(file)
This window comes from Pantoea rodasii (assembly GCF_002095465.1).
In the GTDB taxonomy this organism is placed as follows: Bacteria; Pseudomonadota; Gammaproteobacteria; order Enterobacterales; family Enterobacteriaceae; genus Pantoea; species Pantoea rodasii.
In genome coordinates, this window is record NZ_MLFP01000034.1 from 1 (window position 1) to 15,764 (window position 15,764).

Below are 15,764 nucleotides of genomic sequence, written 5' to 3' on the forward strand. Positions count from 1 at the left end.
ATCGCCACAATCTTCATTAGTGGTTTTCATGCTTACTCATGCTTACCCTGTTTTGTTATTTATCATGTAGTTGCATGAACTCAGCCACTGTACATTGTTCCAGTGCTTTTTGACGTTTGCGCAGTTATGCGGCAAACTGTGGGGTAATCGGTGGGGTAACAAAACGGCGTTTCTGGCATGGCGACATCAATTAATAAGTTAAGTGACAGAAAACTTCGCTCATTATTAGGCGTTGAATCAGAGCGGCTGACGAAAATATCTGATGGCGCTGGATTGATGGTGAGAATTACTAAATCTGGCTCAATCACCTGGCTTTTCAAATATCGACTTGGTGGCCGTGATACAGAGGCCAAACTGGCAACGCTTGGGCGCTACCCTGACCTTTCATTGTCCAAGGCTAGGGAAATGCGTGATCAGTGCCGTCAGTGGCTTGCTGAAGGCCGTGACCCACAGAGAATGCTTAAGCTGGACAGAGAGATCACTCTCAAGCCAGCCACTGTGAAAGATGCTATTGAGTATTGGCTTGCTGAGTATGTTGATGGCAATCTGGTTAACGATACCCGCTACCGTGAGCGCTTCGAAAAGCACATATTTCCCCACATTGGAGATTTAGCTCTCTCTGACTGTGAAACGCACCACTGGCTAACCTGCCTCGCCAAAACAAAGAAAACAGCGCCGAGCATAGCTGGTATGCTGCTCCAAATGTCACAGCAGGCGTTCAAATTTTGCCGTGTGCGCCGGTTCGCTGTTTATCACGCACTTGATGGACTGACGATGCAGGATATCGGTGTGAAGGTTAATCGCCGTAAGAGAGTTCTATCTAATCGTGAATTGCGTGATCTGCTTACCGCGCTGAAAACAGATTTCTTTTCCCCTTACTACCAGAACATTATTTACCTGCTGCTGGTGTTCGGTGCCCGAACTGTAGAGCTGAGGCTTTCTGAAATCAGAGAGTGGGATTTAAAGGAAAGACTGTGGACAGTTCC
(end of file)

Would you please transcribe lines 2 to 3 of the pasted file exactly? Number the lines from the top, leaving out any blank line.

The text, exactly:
In the GTDB taxonomy this organism is placed as follows: Bacteria; Pseudomonadota; Gammaproteobacteria; order Enterobacterales; family Enterobacteriaceae; genus Pantoea; species Pantoea rodasii.
In genome coordinates, this window is record NZ_MLFP01000034.1 from 1 (window position 1) to 15,764 (window position 15,764).